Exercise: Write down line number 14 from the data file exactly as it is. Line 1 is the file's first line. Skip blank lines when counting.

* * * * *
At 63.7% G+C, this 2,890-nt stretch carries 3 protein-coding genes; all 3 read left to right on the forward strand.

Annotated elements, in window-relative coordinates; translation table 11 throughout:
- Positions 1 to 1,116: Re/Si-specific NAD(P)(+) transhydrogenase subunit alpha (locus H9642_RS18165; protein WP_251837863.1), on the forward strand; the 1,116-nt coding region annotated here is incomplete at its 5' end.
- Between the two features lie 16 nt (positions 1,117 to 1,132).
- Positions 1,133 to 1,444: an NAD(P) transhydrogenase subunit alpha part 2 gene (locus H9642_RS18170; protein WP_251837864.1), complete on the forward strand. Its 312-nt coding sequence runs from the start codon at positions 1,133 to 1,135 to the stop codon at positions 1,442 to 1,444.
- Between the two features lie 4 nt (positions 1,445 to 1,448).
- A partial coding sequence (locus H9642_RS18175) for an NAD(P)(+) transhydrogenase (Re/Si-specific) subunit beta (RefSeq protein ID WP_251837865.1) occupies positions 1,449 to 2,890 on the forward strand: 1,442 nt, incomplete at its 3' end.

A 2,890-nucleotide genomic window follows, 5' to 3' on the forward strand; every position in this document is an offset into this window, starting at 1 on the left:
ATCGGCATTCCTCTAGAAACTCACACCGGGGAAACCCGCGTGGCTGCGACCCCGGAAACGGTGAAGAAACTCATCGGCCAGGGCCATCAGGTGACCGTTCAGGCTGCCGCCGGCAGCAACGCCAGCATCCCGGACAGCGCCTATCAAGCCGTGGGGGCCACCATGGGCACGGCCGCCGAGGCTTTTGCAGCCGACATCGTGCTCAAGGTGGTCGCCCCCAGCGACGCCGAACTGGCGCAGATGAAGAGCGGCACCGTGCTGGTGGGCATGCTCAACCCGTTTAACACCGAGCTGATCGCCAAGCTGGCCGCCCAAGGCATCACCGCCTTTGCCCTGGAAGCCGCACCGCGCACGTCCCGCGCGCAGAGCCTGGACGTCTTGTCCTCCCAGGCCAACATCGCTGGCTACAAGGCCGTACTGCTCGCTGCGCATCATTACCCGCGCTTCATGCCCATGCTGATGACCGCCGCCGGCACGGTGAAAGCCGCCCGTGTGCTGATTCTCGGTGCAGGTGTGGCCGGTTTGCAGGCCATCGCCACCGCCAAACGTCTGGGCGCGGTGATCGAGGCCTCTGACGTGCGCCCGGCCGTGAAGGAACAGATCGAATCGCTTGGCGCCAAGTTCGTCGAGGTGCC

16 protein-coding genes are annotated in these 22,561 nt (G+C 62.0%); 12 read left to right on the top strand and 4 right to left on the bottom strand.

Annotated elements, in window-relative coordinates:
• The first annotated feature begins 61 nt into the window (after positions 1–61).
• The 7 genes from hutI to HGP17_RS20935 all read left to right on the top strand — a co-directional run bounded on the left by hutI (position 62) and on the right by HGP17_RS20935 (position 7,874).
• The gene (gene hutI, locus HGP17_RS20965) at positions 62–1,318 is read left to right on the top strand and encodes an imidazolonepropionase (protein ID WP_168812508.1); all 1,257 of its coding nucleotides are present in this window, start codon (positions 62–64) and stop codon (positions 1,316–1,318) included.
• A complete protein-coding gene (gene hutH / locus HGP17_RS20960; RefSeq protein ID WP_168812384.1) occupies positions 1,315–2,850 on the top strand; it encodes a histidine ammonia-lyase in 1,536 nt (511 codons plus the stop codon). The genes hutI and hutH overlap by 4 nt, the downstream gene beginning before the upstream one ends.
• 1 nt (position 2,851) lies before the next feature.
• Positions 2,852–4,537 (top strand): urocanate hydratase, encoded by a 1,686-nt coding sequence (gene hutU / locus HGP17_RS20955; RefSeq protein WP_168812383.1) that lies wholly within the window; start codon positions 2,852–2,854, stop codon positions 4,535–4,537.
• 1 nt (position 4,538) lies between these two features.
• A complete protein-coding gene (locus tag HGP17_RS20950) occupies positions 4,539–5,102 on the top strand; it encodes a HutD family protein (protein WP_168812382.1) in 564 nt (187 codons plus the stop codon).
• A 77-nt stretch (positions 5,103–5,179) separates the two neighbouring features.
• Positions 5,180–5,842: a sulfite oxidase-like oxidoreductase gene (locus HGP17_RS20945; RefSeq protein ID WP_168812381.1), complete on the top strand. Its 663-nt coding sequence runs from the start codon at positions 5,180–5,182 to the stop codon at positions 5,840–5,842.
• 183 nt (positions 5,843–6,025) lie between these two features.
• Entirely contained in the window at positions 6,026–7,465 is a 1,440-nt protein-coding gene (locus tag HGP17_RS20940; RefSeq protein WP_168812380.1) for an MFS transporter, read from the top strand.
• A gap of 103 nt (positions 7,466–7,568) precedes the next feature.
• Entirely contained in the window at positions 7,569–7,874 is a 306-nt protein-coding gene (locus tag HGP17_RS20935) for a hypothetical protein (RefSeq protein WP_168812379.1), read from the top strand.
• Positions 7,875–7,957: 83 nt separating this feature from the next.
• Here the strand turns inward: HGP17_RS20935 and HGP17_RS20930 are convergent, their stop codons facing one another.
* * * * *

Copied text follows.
• The gene (gene hutI, locus HGP17_RS20965) at positions 62–1,318 is read left to right on the top strand and encodes an imidazolonepropionase (protein ID WP_168812508.1); all 1,257 of its coding nucleotides are present in this window, start codon (positions 62–64) and stop codon (positions 1,316–1,318) included.